Treating the underserved: Comorbidity a norm
By Michael R. Tilus, PsyD
DISCLAIMER: This does not represent the opinion of a federal agency or Native American community.
Prescribing psychologists have, or are, serving populations that are considered medically underserved, indigent, isolated, frontier and marginalized. By virtue of where we serve, we treat very complicated comorbid patients of every age, in various life stages, every day, all day, and all the time. While testifying recently for both North Dakota and Idaho legislative RxP bills, antagonists beat on us with the same drum beat alleging we are both “not trained and ignorant in treating these kinds of identified comorbid patients.” I found some Army adjectives swelling up within my chest, wondering where these antagonists practice, as I had not seen any of them in the fields and dirt roads around my duty station. Yet, the truth is, we are, have been, and remain actively treating them in our many different clinical platforms. Within the public sector communities, we consult, collaborate and get concurrence with our fellow medical providers for our rural primary and mental health care patients.
In my mind's eye, the prescribing psychology movement was born within the public service psychology womb. Following their inner heart and call, our RxP pioneers found an underserved population; fell in love with the work and the people; committed themselves to the task; upgraded their skills, embedded themselves in the community, enlarged their capacities and gave their life resources to serve. Many of these experience-rich pioneers are still serving in their communities while others have transitioned to academia, policy makers, and administration, but still serving.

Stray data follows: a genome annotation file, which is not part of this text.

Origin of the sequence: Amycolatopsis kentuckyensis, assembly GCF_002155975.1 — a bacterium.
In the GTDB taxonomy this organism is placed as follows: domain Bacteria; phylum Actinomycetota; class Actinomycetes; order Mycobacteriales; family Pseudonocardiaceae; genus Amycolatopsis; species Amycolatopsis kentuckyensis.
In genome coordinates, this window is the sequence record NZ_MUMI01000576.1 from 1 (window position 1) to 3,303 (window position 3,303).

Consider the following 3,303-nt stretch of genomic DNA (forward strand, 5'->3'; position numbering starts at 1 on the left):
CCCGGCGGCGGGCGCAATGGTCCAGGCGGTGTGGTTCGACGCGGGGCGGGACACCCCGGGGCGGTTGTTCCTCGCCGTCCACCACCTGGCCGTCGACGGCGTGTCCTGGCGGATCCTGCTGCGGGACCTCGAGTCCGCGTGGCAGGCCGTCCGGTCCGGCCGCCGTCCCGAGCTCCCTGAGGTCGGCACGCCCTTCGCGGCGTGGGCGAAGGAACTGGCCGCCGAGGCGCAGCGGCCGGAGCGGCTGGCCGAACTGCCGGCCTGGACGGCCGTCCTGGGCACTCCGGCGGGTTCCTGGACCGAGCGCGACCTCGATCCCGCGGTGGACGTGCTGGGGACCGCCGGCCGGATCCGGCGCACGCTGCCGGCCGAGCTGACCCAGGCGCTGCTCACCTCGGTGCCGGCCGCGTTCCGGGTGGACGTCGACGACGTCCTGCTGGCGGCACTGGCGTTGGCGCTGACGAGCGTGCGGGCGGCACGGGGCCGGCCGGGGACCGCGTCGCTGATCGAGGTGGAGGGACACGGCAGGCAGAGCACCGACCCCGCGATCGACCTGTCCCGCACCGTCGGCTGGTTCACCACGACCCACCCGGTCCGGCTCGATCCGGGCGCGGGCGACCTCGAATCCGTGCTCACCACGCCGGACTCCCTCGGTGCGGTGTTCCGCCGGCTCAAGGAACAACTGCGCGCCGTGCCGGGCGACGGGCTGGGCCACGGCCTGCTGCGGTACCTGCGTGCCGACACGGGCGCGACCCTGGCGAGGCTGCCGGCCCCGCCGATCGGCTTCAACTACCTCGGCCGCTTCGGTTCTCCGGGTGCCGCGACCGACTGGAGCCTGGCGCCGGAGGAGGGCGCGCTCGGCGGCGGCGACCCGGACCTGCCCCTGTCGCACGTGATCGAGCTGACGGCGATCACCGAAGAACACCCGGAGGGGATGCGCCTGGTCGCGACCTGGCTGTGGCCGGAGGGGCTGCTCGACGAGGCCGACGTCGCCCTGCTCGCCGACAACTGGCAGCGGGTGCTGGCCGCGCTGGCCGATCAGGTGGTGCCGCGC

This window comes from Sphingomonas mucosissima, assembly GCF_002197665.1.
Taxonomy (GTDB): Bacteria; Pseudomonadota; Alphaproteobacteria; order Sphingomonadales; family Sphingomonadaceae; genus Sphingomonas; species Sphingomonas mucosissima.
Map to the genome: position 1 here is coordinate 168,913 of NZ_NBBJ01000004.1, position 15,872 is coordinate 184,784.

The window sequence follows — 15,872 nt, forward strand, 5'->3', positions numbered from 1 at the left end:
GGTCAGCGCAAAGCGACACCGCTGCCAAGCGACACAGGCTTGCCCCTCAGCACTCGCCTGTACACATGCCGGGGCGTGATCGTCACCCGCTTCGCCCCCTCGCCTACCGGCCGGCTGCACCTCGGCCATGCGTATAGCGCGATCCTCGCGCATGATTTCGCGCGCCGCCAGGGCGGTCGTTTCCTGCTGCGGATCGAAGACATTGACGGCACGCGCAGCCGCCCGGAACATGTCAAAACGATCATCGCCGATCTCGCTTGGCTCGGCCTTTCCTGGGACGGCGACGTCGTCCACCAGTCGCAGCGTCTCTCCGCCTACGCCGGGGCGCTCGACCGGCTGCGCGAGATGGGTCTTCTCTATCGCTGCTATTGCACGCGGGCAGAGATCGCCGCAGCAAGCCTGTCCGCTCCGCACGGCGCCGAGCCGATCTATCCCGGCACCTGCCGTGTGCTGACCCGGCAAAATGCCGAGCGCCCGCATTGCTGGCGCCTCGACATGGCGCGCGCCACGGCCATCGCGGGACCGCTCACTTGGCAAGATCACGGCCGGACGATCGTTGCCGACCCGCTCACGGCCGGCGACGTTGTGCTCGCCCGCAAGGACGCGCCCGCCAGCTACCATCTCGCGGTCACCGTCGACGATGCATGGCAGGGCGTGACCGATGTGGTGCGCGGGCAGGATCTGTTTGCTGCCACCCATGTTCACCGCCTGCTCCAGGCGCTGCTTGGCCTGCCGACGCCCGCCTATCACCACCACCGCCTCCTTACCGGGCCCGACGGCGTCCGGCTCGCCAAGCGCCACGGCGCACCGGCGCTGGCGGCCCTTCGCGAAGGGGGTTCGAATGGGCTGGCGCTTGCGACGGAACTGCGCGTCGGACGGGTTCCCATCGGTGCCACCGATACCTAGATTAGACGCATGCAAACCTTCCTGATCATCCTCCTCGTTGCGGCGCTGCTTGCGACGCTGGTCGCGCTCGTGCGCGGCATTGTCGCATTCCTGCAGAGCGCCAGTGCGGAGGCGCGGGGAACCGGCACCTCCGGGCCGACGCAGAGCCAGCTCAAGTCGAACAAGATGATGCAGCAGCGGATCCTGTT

In my review of the rural mental health literature, a la “serving the underserved,” I found some good reads. Of note: Ax et al (2008) piece “Prescriptive Authority for Psychologists and the Public Sector: Serving Underserved Health Care Consumers” in Psychological Services could have been our featured piece as they update the prescriptive authority movement in multiple public sector domains, both in the U.S. and Canada. Sammons' chapter (2003) “Nonphysician Prescribers in Rural Settings: Unique Roles and Opportunities for Enhanced Mental Health Care” in B. Hudnall Stamm's (2003) seminal work “Rural Behavioral Health Care An Interdisciplinary Guide” reads as if it was drafted this year. (For states with RxP legislation hopes, this may be a good reference work.)
Stamm et al. (2003) documented the many challenges to providing psychological care in rural and frontier areas. But, much of the published data that I've read appears to be voices speaking from the colorless world of statistics or the inquiring researcher. The personal voice of the practicing prescribing psychologist speaking from their lived experience in frontier America is missing. “Serving the underserved” for me translates into an applied prescribing practice that assumes a patient's comorbid baseline includes trauma, substance abuse, psychiatric disturbance and accompanying uncontrolled general medical conditions. Any delivery of psychological services is therefore embedded within addiction medicine, traumatology and primary care. But, often, this is the easy part.